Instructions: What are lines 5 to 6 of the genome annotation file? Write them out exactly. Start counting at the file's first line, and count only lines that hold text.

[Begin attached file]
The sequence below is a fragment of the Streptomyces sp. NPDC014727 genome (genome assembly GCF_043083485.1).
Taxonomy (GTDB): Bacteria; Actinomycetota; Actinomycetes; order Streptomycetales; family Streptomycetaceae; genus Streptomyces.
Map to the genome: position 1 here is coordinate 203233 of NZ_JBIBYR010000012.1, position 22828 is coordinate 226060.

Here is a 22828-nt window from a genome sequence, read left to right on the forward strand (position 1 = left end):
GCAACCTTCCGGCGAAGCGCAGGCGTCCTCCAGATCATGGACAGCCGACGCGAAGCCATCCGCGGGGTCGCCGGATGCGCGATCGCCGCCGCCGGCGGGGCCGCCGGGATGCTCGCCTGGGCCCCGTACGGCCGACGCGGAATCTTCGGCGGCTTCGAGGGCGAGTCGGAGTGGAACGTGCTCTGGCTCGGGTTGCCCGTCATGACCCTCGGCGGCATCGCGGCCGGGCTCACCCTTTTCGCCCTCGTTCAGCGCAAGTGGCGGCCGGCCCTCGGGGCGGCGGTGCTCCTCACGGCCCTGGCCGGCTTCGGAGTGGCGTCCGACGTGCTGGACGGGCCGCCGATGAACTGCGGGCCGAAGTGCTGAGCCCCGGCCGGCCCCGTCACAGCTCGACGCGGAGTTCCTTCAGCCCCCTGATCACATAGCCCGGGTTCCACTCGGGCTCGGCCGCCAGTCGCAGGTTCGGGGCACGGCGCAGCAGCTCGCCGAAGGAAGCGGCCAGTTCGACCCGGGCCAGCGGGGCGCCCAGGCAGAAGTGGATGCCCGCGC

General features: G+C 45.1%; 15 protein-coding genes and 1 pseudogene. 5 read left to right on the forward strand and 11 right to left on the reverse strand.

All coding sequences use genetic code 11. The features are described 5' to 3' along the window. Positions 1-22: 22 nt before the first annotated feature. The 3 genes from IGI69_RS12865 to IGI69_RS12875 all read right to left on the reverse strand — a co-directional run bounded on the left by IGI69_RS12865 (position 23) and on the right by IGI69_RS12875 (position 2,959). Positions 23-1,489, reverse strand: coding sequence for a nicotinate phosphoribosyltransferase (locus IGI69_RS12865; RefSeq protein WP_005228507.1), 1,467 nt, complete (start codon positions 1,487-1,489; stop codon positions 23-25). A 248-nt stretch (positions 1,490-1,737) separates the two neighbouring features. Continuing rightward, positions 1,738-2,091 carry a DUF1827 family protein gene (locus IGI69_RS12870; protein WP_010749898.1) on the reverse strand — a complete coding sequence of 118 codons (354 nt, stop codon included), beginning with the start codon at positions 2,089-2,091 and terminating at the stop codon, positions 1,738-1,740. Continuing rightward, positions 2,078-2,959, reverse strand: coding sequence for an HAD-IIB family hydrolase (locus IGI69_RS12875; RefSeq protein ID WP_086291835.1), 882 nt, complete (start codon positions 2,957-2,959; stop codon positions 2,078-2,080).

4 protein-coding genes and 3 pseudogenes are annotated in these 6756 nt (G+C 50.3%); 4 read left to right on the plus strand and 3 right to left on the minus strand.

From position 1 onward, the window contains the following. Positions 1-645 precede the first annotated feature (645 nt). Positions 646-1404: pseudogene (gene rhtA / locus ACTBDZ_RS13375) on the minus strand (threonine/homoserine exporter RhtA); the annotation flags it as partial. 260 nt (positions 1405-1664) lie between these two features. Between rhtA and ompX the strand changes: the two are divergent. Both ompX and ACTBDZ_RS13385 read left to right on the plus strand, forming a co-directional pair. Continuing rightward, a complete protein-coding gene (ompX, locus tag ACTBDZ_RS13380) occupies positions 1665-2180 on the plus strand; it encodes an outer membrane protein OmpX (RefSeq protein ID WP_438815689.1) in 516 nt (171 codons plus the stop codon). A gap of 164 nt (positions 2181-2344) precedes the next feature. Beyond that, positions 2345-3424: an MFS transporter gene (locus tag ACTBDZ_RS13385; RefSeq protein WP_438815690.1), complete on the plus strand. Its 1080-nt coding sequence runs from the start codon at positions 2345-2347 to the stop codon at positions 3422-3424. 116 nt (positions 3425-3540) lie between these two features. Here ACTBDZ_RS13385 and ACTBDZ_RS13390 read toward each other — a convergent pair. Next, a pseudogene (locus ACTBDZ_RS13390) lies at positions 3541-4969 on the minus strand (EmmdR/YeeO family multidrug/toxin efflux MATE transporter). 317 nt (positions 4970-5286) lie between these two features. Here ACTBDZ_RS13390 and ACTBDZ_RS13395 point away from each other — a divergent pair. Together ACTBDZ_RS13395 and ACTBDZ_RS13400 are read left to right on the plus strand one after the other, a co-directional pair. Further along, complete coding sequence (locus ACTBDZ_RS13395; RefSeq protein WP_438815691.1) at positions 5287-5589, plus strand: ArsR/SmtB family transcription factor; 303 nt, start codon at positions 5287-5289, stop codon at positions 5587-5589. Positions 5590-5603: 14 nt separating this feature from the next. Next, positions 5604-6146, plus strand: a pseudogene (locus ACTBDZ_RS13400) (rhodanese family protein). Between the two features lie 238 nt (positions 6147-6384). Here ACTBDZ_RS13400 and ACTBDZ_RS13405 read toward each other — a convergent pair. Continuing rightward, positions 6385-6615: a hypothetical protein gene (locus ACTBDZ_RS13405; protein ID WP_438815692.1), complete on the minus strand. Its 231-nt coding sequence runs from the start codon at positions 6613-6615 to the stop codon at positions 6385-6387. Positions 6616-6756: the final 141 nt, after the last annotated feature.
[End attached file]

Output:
GCAACCTTCCGGCGAAGCGCAGGCGTCCTCCAGATCATGGACAGCCGACGCGAAGCCATCCGCGGGGTCGCCGGATGCGCGATCGCCGCCGCCGGCGGGGCCGCCGGGATGCTCGCCTGGGCCCCGTACGGCCGACGCGGAATCTTCGGCGGCTTCGAGGGCGAGTCGGAGTGGAACGTGCTCTGGCTCGGGTTGCCCGTCATGACCCTCGGCGGCATCGCGGCCGGGCTCACCCTTTTCGCCCTCGTTCAGCGCAAGTGGCGGCCGGCCCTCGGGGCGGCGGTGCTCCTCACGGCCCTGGCCGGCTTCGGAGTGGCGTCCGACGTGCTGGACGGGCCGCCGATGAACTGCGGGCCGAAGTGCTGAGCCCCGGCCGGCCCCGTCACAGCTCGACGCGGAGTTCCTTCAGCCCCCTGATCACATAGCCCGGGTTCCACTCGGGCTCGGCCGCCAGTCGCAGGTTCGGGGCACGGCGCAGCAGCTCGCCGAAGGAAGCGGCCAGTTCGACCCGGGCCAGCGGGGCGCCCAGGCAGAAGTGGATGCCCGCGC

General features: G+C 45.1%; 15 protein-coding genes and 1 pseudogene. 5 read left to right on the forward strand and 11 right to left on the reverse strand.